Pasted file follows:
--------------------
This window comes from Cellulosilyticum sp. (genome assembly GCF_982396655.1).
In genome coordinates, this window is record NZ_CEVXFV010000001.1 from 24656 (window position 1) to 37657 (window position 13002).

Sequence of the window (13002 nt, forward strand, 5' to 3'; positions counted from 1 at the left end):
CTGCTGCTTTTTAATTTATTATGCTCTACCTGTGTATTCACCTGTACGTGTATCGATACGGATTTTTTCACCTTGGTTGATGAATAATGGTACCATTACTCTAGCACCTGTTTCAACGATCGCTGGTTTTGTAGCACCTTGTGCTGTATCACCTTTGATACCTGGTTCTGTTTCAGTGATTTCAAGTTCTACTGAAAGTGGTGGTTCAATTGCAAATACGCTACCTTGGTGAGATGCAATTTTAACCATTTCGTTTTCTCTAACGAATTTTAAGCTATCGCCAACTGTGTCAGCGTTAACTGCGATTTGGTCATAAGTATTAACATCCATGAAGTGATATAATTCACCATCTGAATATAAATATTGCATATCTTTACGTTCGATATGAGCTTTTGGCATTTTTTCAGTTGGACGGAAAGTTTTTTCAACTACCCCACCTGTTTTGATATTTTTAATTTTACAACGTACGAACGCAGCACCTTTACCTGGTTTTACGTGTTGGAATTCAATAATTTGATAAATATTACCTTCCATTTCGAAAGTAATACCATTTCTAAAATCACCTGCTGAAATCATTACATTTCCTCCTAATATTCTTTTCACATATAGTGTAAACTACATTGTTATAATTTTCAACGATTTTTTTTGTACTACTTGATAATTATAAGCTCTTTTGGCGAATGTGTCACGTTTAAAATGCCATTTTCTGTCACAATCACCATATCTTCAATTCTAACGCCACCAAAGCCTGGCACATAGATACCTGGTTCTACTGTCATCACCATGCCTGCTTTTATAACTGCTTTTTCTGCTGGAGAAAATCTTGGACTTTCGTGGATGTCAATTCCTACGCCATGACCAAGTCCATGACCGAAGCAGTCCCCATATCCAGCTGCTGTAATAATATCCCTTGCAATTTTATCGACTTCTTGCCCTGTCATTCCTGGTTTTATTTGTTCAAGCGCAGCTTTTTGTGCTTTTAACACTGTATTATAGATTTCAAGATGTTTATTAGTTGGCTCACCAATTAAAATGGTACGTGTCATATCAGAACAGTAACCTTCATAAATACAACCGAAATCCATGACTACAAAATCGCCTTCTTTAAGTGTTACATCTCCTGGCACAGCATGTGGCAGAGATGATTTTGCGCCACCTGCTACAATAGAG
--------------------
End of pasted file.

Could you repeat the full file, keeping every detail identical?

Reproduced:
This window comes from Cellulosilyticum sp. (genome assembly GCF_982396655.1).
In genome coordinates, this window is record NZ_CEVXFV010000001.1 from 24656 (window position 1) to 37657 (window position 13002).

Sequence of the window (13002 nt, forward strand, 5' to 3'; positions counted from 1 at the left end):
CTGCTGCTTTTTAATTTATTATGCTCTACCTGTGTATTCACCTGTACGTGTATCGATACGGATTTTTTCACCTTGGTTGATGAATAATGGTACCATTACTCTAGCACCTGTTTCAACGATCGCTGGTTTTGTAGCACCTTGTGCTGTATCACCTTTGATACCTGGTTCTGTTTCAGTGATTTCAAGTTCTACTGAAAGTGGTGGTTCAATTGCAAATACGCTACCTTGGTGAGATGCAATTTTAACCATTTCGTTTTCTCTAACGAATTTTAAGCTATCGCCAACTGTGTCAGCGTTAACTGCGATTTGGTCATAAGTATTAACATCCATGAAGTGATATAATTCACCATCTGAATATAAATATTGCATATCTTTACGTTCGATATGAGCTTTTGGCATTTTTTCAGTTGGACGGAAAGTTTTTTCAACTACCCCACCTGTTTTGATATTTTTAATTTTACAACGTACGAACGCAGCACCTTTACCTGGTTTTACGTGTTGGAATTCAATAATTTGATAAATATTACCTTCCATTTCGAAAGTAATACCATTTCTAAAATCACCTGCTGAAATCATTACATTTCCTCCTAATATTCTTTTCACATATAGTGTAAACTACATTGTTATAATTTTCAACGATTTTTTTTGTACTACTTGATAATTATAAGCTCTTTTGGCGAATGTGTCACGTTTAAAATGCCATTTTCTGTCACAATCACCATATCTTCAATTCTAACGCCACCAAAGCCTGGCACATAGATACCTGGTTCTACTGTCATCACCATGCCTGCTTTTATAACTGCTTTTTCTGCTGGAGAAAATCTTGGACTTTCGTGGATGTCAATTCCTACGCCATGACCAAGTCCATGACCGAAGCAGTCCCCATATCCAGCTGCTGTAATAATATCCCTTGCAATTTTATCGACTTCTTGCCCTGTCATTCCTGGTTTTATTTGTTCAAGCGCAGCTTTTTGTGCTTTTAACACTGTATTATAGATTTCAAGATGTTTATTAGTTGGCTCACCAATTAAAATGGTACGTGTCATATCAGAACAGTAACCTTCATAAATACAACCGAAATCCATGACTACAAAATCGCCTTCTTTAAGTGTTACATCTCCTGGCACAGCATGTGGCAGAGATGATTTTGCGCCACCTGCTACAATAGAG